An Archibald Prize Would Have Done The Night Proud
The thoroughly un-thespian Diary, having been black-listed by the organisers for failing to ring the bell on their weight-o-meter or to perform the required grade of kow-tow, made it to only one Ubud Writers and Readers Festival function this year. It was a reception for Australian writers last Saturday evening and the invitation came from the acting deputy head of mission at the Australian embassy in Jakarta, Michael Bliss, and the acting Australian consul-general in Bali, Brent Hall.
It was an interesting occasion on more than one count. We said hello to Aussie electronic pamphleteer Antony Lowenstein, who blogs furiously on many matters, including on why he blogs; to Australian QC Colin McDonald, late of the Scott Rush case and – in this case – an Ubud local; to Miranda Brown, the festival’s Melbourne-based international publicist, who asked if we thought the UWRF was a good idea (we do); to lawyer and journalist Bob Gosford, who contributes (from Alice Springs generally) to that deliciously scandal-mongering Australian e-paper Crikey!; and (of course; we wuz brung up proper) to Janet de Neefe and her executive assistant Liz Henzell. We spied former Australian ambassador Bill Farmer and his wife Elaine in the crowd (they were here on holiday); but we saw neither hide nor hair of festival associate director Sarah Tooth, so the footballers’-style mouth guard we wore for the occasion was not required. We’d taken it along just in case; you can’t be too careful.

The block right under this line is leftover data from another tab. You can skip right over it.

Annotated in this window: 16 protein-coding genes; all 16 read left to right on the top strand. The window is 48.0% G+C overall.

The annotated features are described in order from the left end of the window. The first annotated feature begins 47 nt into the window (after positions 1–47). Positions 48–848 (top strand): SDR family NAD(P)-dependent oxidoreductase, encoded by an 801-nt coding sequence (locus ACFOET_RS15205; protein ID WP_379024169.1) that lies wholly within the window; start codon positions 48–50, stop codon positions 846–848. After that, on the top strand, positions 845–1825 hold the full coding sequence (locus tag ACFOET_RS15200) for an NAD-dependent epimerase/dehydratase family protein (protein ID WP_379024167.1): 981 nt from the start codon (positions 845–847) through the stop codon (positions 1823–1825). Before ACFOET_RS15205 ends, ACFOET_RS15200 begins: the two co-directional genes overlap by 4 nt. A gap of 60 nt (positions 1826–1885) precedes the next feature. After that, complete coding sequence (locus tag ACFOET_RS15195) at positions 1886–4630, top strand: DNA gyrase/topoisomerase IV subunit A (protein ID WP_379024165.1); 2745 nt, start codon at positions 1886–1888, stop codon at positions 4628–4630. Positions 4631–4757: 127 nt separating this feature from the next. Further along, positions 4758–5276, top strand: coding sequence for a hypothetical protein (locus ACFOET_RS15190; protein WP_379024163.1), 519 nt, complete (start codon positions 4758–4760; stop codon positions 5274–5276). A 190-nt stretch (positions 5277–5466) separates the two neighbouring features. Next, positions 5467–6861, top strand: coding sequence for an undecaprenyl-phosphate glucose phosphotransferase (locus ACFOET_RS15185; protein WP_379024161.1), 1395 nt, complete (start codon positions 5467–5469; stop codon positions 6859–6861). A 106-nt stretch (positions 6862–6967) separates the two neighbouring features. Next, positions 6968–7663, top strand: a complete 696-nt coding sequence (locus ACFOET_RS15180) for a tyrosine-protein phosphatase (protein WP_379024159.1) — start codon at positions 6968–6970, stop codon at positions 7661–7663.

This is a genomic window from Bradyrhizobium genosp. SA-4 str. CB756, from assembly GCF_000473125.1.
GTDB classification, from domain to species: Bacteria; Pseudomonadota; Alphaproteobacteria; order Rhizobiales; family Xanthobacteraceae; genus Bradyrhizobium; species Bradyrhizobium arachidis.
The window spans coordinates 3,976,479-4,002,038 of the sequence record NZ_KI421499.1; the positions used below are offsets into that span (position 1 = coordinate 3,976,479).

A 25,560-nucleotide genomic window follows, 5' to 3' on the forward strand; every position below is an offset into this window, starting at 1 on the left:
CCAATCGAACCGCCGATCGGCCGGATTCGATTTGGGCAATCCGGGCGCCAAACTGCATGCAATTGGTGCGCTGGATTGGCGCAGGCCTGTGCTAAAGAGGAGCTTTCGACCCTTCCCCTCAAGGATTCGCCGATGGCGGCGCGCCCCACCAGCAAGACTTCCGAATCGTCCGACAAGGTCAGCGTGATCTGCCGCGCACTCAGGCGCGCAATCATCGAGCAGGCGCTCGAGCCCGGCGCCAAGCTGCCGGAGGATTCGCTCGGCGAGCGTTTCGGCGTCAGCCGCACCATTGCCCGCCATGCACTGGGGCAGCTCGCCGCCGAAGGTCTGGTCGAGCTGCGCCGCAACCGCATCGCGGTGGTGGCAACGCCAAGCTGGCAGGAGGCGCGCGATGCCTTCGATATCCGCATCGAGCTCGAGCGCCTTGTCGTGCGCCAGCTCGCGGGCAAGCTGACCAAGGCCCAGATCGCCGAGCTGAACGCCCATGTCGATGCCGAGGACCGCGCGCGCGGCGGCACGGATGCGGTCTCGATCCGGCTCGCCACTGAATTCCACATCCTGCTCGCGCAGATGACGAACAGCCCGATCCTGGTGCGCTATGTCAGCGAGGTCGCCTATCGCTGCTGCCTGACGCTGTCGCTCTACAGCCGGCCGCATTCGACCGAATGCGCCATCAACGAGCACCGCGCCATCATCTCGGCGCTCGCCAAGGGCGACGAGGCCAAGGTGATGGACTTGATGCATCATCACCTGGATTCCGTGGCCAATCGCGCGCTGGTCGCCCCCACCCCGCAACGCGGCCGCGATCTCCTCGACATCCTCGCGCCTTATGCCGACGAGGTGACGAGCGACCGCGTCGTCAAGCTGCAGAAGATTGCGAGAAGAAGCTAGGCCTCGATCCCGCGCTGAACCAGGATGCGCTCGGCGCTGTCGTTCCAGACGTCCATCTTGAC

There was one chap who perhaps should have been wearing a mouth guard, or a restraint of some kind. Festival performer Omar Musa, an Aussie hip-hopper with a post-rap penchant for scatology and the copulatory adjective, was put on display as the evening’s stand-up entertainment. In Omar’s defence, he is from Queanbeyan (it’s just outside Canberra; say no more) and gets rave reviews from youthful – and not so youthful – admirers who have been suborned by rap’s defective meter and seem to believe you just have to be coarse to be an intellectual force.
Bliss had his moment, too, in saying his words of welcome. He observed that diplomats were in their own way rather like writers, since they spent their lives scribbling marginal notes for their own readership (their departmental superiors and, in exalted circumstances, their ministers).